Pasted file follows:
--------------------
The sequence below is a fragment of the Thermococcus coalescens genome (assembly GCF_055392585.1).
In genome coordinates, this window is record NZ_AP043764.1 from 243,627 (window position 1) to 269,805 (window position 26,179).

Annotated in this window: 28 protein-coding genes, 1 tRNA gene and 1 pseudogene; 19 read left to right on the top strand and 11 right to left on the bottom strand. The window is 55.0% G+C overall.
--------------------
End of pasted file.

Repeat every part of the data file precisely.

The sequence below is a fragment of the Thermococcus coalescens genome (assembly GCF_055392585.1).
In genome coordinates, this window is record NZ_AP043764.1 from 243,627 (window position 1) to 269,805 (window position 26,179).

Annotated in this window: 28 protein-coding genes, 1 tRNA gene and 1 pseudogene; 19 read left to right on the top strand and 11 right to left on the bottom strand. The window is 55.0% G+C overall.